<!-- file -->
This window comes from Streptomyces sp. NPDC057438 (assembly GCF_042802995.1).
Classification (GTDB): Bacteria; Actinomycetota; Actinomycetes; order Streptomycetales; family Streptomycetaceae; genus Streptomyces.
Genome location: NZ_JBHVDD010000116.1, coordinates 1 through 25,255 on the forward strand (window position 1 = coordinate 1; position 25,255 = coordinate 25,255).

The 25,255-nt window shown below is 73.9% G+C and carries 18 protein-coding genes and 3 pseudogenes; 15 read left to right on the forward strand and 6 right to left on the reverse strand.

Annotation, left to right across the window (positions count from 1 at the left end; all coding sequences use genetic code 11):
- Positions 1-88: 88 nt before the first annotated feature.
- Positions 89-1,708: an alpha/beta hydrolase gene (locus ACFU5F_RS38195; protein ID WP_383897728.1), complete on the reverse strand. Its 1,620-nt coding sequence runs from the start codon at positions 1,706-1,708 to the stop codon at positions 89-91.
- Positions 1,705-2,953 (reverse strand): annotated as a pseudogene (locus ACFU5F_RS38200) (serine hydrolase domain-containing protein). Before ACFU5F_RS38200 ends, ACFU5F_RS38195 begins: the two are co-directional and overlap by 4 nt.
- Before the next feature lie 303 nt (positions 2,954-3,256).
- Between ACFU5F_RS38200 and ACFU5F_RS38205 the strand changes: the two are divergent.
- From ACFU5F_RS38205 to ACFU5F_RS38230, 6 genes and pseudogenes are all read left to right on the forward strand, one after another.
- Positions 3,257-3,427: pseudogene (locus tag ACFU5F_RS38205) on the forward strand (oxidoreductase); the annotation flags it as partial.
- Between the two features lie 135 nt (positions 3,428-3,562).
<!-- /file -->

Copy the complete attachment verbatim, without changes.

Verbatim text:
This window comes from Streptomyces sp. NPDC057438 (assembly GCF_042802995.1).
Classification (GTDB): Bacteria; Actinomycetota; Actinomycetes; order Streptomycetales; family Streptomycetaceae; genus Streptomyces.
Genome location: NZ_JBHVDD010000116.1, coordinates 1 through 25,255 on the forward strand (window position 1 = coordinate 1; position 25,255 = coordinate 25,255).

The 25,255-nt window shown below is 73.9% G+C and carries 18 protein-coding genes and 3 pseudogenes; 15 read left to right on the forward strand and 6 right to left on the reverse strand.

Annotation, left to right across the window (positions count from 1 at the left end; all coding sequences use genetic code 11):
- Positions 1-88: 88 nt before the first annotated feature.
- Positions 89-1,708: an alpha/beta hydrolase gene (locus ACFU5F_RS38195; protein ID WP_383897728.1), complete on the reverse strand. Its 1,620-nt coding sequence runs from the start codon at positions 1,706-1,708 to the stop codon at positions 89-91.
- Positions 1,705-2,953 (reverse strand): annotated as a pseudogene (locus ACFU5F_RS38200) (serine hydrolase domain-containing protein). Before ACFU5F_RS38200 ends, ACFU5F_RS38195 begins: the two are co-directional and overlap by 4 nt.
- Before the next feature lie 303 nt (positions 2,954-3,256).
- Between ACFU5F_RS38200 and ACFU5F_RS38205 the strand changes: the two are divergent.
- From ACFU5F_RS38205 to ACFU5F_RS38230, 6 genes and pseudogenes are all read left to right on the forward strand, one after another.
- Positions 3,257-3,427: pseudogene (locus tag ACFU5F_RS38205) on the forward strand (oxidoreductase); the annotation flags it as partial.
- Between the two features lie 135 nt (positions 3,428-3,562).